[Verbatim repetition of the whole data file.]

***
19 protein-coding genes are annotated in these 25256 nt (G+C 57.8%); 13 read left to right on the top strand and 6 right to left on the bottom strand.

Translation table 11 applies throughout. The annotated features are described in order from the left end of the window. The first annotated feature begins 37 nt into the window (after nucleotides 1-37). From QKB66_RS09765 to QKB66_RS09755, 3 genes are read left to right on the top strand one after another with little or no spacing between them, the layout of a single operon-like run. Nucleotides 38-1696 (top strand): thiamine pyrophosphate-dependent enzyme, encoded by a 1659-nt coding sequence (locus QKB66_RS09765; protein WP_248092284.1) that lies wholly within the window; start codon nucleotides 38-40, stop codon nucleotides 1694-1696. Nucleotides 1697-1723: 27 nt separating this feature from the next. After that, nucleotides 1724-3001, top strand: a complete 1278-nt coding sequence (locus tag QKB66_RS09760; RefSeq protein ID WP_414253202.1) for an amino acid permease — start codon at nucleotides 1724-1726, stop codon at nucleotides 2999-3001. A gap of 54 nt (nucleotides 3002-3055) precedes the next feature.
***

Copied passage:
19 protein-coding genes are annotated in these 25256 nt (G+C 57.8%); 13 read left to right on the top strand and 6 right to left on the bottom strand.

Translation table 11 applies throughout. The annotated features are described in order from the left end of the window. The first annotated feature begins 37 nt into the window (after nucleotides 1-37). From QKB66_RS09765 to QKB66_RS09755, 3 genes are read left to right on the top strand one after another with little or no spacing between them, the layout of a single operon-like run. Nucleotides 38-1696 (top strand): thiamine pyrophosphate-dependent enzyme, encoded by a 1659-nt coding sequence (locus QKB66_RS09765; protein WP_248092284.1) that lies wholly within the window; start codon nucleotides 38-40, stop codon nucleotides 1694-1696. Nucleotides 1697-1723: 27 nt separating this feature from the next. After that, nucleotides 1724-3001, top strand: a complete 1278-nt coding sequence (locus tag QKB66_RS09760; RefSeq protein ID WP_414253202.1) for an amino acid permease — start codon at nucleotides 1724-1726, stop codon at nucleotides 2999-3001. A gap of 54 nt (nucleotides 3002-3055) precedes the next feature.